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Historic Royal Palaces properties set to reopen for summer 2021

Several Historic Royal Palaces properties are set to reopen in England in the next month, with COVID-19 restrictions easing. The Tower of London, Hampton Court Palace, Kensington Palace, and Kew Palace will all be reopening soon to welcome guests again to explore royal history. 

The Tower of London is reopening on Wednesday 19 May to the public (open Wednesday to Sunday). Officially titled Her Majesty’s Royal Palace and Fortress of the Tower of London, the Tower dates back to 1078 during the reign of William the Conqueror. It has served many different functions throughout the century, including a fortress, a zoo, a prison, a mint, an armoury, and more. It is best known now for its Tudor history, as both Queens Anne Boleyn and Catherine Howard were beheaded at Tower (along with many others). 

Currently, two new baby ravens have joined the other Tower ravens. There is a legend dating back to Charles II’s reign that says if the ravens leave the Tower, the Kingdom will fall. They are seen throughout the Tower grounds and can usually be spotted on a visit. 

Hampton Court Palace is reopening on Thursday 20 May (open Wednesday to Sunday), with a new exhibition to visit. Originally scheduled for 2020, Gold and Glory: Henry VIII and the French King explores the 500th anniversary of the Field of Cloth of Gold. It was a summit between King Henry VIII of England and King Francis I of France in July of 1520. One of the major items being displayed is a tapestry that shows the lives of people of colour in the Tudor period, which has never been on display before.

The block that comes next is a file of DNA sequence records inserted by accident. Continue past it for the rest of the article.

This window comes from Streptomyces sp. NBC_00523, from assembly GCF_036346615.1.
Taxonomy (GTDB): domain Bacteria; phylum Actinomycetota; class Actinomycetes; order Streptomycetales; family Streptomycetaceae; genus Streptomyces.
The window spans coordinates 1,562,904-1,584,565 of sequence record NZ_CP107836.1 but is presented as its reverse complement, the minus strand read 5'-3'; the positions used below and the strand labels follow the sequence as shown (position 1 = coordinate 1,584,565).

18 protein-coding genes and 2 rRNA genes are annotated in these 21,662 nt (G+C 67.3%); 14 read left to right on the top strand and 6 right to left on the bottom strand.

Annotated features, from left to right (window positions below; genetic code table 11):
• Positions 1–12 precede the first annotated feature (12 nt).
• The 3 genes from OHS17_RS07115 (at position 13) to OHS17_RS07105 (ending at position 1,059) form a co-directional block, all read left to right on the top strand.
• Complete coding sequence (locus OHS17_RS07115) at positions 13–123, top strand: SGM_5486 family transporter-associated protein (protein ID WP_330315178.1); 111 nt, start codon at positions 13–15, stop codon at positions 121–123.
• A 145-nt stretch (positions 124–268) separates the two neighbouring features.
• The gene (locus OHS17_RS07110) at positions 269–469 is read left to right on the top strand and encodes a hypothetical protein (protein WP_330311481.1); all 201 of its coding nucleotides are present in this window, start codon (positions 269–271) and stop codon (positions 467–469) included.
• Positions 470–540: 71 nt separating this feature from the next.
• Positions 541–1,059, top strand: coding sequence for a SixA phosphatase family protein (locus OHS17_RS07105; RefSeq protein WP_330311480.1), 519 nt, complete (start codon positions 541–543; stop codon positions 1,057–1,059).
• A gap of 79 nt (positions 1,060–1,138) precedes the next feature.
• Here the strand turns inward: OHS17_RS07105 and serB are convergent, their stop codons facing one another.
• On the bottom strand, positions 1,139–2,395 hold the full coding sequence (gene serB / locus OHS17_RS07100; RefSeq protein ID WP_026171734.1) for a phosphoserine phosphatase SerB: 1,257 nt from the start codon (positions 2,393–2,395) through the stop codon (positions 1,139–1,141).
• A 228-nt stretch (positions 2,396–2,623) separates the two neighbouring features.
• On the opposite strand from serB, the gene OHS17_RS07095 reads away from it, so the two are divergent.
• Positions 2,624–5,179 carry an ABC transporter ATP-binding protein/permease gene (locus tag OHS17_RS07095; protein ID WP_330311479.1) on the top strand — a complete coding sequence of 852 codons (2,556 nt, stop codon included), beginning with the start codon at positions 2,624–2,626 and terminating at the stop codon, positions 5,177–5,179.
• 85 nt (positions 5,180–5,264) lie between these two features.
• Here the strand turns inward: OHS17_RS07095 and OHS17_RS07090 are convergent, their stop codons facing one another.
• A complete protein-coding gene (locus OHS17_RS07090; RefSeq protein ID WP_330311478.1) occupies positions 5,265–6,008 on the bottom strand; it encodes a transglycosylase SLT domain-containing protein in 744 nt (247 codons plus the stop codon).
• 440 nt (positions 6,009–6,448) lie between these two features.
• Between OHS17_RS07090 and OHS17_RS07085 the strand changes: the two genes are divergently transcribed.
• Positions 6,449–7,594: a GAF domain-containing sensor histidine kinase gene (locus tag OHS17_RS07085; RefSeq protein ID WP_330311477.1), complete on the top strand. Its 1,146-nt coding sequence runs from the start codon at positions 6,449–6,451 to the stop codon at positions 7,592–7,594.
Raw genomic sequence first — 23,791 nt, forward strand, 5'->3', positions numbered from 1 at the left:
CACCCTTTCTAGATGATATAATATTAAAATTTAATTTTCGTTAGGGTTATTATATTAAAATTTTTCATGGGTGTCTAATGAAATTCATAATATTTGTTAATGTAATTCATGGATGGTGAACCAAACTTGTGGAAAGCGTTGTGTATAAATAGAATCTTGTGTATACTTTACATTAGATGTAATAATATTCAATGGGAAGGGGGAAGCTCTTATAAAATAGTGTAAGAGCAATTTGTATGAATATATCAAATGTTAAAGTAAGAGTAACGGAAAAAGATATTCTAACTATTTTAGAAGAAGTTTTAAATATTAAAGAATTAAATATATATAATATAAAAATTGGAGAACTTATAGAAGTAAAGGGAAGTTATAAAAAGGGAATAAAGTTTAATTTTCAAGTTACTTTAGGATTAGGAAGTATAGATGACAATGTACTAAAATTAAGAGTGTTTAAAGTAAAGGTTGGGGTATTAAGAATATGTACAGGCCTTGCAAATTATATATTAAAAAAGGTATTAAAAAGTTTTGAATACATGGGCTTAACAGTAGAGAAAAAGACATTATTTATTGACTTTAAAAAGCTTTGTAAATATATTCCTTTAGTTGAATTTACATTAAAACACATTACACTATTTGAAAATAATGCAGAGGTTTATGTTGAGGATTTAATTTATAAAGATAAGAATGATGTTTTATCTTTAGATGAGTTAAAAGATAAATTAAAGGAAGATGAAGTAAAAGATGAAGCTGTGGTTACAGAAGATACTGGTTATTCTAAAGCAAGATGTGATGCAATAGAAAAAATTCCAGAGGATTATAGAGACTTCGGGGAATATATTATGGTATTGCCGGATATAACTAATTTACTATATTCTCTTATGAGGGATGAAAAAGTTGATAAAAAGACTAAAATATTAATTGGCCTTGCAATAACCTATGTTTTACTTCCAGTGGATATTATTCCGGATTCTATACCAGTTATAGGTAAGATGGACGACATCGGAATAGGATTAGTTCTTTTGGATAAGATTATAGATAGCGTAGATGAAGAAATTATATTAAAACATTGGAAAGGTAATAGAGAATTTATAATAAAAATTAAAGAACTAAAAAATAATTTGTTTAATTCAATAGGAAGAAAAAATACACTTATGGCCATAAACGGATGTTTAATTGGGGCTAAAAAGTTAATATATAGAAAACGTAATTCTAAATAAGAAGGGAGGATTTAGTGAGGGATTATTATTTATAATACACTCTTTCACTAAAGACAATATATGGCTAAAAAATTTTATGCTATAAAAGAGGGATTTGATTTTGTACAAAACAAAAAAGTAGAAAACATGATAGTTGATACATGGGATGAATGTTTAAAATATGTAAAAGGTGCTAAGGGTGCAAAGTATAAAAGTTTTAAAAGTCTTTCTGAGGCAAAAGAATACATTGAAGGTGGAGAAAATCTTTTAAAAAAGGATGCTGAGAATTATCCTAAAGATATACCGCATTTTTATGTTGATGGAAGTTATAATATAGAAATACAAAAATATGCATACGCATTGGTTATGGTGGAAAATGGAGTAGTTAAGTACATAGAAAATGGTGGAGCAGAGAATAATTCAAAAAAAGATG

Hampton Court Palace features architecture and history from two distinct periods. Henry VIII’s Tudor palace transports you to the chaotic king’s reign, while William III’s Stuart palace mimics the Continental Baroque style. 

Kensington Palace will be reopening next week on Wednesday 26 May (open Wednesday to Sunday), and from the 26th to the 30th, only the State Apartments will be open for visiting. On 3 June, a long-awaited exhibition, Royal Style in the Making, will open, which will include the late Princess of Wales’s 1981 wedding dress. 

Kensington Palace is a working palace, as part of the palace is private apartments for members of the British Royal Family (including the Duke and Duchess of Cambridge’s family). However, historic parts of the palace are preserved. The Queen’s State Apartments date back to Mary II’s reign in the late seventeenth century, while the King’s State Apartments were redone in the Victorian period for the Duchess of Kent and a young Princess Victoria (and then restored). 

Finally, Kew Palace will be reopening on 4 June (open daily), also with a new exhibition – George III: The Mind Behind the Myth. Largely known as the mad king who lost the American colonies, this exhibition will explore his achievements and accomplishments, as well as the difficult and often cruel medical treatments he faced. 

Kew Palace is on the grounds of Kew Gardens, it dates back to 1631 and is known as the Dutch House. George II and George III’s children spent a lot of their childhoods at Kew, and George III stayed there while he was being treated. 

Tickets must be pre-booked for timed entry, with non-contact print at home tickets and mobile tickets being used. Visitors should check the Historic Royal Palaces website before visiting for all required safety measures. 

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